• I wish that when each of us most needs it, a hand will reach out for ours, pull us in the right direction
  • I wish we all know we can ask for help – sometimes the people who seem the happiest, the most resilient, they are the ones who can be most in need of support.

We all have our part to play in this community. To cheer on, to comfort, to care for each other – and to allow people to do the same for us.

Week 9 to 11 of pregnancy – grateful and dare I say it, relaxed!

As 2016 comes to an end, I am very grateful to be pregnant. The small scare we had at 8 to 9 weeks’ pregnant turned out to be nothing. We were checked out at the Early Pregnancy Unit at St Thomas’s Hospital. We had various tests and an ultrasound scan, which revealed our mini-being with a clear beating heart, measuring 25.6mm (crown to rump) at 9 weeks 2 days. The scan pic looked not unlike a baby duck 🙂

chill-mum

I have relaxed since our trip to hospital. The experience proved again that the equations I do in my head about pregnancy symptoms and what they mean are often wrong. This is the furthest I have ever been in pregnancy, so how would I really know if a symptom is a good sign or a bad sign or nothing to do with the pregnancy at all? Some anxiety is understandable after a previous loss but trying to know everything, at all times, creates more anxiety than it solves.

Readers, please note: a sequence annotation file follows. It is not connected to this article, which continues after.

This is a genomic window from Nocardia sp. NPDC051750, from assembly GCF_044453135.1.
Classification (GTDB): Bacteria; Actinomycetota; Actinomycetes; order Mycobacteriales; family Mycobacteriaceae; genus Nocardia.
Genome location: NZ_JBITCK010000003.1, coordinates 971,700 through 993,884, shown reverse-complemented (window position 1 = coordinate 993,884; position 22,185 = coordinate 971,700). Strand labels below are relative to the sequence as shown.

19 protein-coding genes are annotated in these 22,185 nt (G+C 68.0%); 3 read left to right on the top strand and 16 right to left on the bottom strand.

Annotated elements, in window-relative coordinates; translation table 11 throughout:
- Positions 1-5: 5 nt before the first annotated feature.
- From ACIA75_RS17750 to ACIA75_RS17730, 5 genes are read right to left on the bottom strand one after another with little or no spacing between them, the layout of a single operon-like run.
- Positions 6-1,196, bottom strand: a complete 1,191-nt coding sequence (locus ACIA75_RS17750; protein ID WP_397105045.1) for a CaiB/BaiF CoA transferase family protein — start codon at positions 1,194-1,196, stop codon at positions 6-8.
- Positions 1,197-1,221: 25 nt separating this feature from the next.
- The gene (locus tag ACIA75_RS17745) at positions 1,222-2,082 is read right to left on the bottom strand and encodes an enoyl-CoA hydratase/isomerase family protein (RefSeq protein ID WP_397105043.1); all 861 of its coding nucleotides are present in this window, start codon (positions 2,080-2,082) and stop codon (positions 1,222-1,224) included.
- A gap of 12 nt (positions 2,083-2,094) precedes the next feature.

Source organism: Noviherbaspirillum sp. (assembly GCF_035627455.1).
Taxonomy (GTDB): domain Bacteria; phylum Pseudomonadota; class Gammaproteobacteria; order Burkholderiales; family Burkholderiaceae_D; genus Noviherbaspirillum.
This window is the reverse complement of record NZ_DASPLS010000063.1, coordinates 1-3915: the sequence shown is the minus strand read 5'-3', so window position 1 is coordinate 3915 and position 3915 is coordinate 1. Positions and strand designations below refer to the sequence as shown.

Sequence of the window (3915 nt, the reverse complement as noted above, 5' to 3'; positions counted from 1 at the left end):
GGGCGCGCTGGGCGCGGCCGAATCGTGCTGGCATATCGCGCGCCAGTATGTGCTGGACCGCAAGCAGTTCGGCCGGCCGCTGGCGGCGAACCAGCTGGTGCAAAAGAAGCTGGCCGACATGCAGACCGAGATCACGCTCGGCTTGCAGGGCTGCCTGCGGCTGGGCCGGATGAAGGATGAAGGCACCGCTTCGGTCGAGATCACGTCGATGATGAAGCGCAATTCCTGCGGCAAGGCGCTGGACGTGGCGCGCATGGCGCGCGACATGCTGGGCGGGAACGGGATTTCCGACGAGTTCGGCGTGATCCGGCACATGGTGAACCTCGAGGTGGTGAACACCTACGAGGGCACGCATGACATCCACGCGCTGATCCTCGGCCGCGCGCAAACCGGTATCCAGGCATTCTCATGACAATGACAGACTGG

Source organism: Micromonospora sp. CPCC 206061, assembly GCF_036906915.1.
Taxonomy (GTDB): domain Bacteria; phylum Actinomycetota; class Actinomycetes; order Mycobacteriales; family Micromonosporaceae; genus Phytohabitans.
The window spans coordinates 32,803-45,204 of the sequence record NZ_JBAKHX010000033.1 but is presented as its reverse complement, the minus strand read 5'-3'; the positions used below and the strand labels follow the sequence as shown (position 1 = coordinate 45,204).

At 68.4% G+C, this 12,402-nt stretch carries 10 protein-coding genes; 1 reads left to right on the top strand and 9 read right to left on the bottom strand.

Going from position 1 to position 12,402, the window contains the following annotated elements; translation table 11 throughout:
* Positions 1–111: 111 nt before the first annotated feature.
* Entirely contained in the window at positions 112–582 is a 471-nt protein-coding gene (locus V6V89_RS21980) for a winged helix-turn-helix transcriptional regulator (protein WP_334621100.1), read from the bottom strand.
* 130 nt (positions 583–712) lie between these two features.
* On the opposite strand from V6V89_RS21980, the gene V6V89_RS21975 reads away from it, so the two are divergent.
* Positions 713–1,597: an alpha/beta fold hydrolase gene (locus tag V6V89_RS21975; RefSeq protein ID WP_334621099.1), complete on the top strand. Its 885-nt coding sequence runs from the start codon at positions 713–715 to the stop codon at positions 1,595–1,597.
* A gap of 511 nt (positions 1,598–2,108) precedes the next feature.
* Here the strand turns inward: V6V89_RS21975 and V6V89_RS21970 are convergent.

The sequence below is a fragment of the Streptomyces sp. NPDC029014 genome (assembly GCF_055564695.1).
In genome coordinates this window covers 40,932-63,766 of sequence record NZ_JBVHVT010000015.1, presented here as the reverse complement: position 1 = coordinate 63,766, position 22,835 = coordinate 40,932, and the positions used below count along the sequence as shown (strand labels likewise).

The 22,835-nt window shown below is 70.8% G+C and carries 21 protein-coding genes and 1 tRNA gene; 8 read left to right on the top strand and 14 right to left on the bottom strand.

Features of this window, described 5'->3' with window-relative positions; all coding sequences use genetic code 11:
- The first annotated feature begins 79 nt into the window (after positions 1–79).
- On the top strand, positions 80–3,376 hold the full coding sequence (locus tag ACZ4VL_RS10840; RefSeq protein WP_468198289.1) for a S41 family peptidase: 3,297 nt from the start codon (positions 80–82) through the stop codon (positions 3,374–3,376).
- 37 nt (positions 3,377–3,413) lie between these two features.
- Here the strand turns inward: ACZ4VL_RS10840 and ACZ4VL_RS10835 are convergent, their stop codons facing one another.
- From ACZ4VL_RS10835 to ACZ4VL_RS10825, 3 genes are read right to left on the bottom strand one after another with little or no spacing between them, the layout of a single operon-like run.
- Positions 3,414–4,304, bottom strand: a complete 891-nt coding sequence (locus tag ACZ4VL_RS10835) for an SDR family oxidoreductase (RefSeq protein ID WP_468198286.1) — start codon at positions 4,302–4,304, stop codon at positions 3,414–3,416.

I have also been very grateful for distractions in December. Some new work has landed in my lap – ideal timing to get a lovely project land before Christmas. Thank you to the Gods of Fortune for the helping hand. I have been Christmas shopping for my nieces and nephew. An old school friend makes handmade clothes at Huxter. You get to choose the main fabric. I love her bold and bright patterns. Here’s the outfit I bought for my two year old niece.